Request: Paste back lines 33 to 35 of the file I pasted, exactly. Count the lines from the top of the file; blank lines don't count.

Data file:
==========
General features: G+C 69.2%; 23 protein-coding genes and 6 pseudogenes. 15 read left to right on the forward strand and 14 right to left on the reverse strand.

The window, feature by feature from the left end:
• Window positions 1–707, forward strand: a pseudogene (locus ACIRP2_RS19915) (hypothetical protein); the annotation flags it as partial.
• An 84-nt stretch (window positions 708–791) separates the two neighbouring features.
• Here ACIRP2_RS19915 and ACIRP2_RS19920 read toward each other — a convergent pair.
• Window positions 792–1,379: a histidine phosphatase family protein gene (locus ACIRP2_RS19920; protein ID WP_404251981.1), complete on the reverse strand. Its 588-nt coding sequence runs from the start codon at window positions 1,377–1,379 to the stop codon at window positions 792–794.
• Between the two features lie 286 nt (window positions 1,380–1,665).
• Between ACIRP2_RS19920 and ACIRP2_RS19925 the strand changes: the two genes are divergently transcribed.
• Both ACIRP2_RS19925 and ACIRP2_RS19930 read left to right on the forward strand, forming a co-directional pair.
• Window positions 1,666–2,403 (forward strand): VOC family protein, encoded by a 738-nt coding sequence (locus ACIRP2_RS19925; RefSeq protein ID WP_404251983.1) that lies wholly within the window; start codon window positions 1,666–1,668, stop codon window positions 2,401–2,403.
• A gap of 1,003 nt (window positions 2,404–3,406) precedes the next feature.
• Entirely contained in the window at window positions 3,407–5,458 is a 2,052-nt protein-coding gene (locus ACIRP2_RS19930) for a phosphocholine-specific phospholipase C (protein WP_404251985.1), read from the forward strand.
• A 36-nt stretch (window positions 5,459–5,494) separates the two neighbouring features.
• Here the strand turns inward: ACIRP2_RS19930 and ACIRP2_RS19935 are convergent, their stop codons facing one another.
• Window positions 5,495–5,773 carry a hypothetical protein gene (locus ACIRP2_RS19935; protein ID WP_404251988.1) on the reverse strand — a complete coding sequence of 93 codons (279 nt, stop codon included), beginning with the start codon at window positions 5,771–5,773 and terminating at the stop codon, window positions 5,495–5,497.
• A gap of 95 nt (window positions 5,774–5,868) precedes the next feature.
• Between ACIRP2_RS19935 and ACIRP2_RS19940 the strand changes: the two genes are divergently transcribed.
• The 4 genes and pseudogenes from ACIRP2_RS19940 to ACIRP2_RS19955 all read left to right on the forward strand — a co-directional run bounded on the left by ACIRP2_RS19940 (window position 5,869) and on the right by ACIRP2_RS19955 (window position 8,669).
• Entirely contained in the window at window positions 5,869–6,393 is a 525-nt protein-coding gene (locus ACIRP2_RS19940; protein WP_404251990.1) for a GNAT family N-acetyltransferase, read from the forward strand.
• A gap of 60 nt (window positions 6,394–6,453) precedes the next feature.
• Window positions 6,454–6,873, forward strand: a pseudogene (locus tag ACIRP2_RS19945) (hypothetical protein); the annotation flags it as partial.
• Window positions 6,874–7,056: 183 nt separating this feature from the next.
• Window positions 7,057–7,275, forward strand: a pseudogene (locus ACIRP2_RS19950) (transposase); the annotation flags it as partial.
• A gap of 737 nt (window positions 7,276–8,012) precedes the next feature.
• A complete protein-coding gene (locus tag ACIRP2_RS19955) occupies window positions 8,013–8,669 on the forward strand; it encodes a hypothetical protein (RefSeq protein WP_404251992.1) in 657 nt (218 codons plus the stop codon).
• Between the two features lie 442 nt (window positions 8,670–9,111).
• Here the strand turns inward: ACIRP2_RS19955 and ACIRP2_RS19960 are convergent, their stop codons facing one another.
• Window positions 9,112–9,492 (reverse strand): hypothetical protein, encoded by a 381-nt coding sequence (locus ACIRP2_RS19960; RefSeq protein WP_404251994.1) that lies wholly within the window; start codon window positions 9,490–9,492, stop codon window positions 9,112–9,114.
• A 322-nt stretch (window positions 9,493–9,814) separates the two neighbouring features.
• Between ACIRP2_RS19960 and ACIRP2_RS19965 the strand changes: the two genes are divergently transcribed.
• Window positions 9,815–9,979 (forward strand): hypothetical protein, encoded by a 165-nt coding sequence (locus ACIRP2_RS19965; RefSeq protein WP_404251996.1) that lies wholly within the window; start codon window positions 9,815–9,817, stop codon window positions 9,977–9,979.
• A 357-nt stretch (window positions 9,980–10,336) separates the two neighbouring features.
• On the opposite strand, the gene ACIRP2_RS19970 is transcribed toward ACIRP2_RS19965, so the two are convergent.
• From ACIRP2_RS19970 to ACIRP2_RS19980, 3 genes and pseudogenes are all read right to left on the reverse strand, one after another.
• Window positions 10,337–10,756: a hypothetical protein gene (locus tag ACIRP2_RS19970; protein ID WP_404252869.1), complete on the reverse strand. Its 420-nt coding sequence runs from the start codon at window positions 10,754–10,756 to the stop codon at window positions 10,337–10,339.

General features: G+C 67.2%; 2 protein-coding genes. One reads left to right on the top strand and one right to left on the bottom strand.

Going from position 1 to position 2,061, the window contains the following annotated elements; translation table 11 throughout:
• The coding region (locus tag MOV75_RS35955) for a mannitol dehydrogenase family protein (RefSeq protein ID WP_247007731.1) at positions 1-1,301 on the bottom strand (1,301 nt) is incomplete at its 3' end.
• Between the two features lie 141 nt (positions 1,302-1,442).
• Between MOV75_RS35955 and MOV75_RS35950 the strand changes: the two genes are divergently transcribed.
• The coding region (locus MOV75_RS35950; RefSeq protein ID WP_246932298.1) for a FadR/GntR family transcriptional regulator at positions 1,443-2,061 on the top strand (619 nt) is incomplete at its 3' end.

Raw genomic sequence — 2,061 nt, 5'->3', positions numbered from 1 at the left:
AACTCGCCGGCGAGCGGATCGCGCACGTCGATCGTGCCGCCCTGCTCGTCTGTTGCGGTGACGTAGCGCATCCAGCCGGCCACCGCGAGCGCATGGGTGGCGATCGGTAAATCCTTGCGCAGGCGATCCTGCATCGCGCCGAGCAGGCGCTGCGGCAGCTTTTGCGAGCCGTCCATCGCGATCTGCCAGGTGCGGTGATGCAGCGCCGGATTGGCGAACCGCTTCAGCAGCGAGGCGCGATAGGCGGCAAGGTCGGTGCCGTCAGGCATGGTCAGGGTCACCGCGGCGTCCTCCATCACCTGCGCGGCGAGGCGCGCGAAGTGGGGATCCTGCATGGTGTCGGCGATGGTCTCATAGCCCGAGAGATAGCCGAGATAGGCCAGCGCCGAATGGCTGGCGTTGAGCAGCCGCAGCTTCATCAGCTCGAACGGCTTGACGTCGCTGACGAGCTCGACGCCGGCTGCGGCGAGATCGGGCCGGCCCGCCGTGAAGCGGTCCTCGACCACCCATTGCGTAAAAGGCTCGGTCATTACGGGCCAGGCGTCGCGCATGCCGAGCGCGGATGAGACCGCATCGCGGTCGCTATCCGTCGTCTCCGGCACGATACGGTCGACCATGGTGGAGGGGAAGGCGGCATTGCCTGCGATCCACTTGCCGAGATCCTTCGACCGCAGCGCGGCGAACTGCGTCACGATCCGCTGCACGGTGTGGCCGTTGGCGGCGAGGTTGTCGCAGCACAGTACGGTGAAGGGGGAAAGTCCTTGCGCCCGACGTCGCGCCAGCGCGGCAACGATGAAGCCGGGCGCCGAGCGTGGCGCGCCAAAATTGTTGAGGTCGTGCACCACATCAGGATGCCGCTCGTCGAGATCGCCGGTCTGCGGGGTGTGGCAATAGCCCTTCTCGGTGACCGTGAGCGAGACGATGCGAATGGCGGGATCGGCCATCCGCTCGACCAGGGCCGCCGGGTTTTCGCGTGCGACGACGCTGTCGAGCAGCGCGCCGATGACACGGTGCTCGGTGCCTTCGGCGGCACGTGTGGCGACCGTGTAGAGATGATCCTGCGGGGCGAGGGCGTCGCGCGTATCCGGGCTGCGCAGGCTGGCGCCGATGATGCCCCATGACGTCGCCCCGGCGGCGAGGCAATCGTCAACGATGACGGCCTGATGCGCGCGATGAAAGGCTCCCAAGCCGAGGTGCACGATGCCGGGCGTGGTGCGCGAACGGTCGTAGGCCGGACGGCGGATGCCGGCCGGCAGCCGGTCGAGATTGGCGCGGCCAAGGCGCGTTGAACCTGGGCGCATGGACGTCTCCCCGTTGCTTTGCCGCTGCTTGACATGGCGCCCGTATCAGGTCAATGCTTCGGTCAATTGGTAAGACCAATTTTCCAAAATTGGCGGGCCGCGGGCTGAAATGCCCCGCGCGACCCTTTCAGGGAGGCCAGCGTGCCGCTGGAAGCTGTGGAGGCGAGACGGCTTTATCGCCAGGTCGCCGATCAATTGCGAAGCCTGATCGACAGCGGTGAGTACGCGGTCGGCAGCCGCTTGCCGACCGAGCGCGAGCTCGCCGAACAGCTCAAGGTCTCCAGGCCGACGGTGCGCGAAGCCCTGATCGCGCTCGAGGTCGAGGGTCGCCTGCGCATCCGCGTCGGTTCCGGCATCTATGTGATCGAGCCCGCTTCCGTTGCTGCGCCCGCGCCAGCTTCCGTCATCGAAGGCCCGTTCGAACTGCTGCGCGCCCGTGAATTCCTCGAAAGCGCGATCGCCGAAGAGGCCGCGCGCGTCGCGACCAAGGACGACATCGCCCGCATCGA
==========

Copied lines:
• On the opposite strand, the gene ACIRP2_RS19970 is transcribed toward ACIRP2_RS19965, so the two are convergent.
• From ACIRP2_RS19970 to ACIRP2_RS19980, 3 genes and pseudogenes are all read right to left on the reverse strand, one after another.
• Window positions 10,337–10,756: a hypothetical protein gene (locus tag ACIRP2_RS19970; protein ID WP_404252869.1), complete on the reverse strand. Its 420-nt coding sequence runs from the start codon at window positions 10,754–10,756 to the stop codon at window positions 10,337–10,339.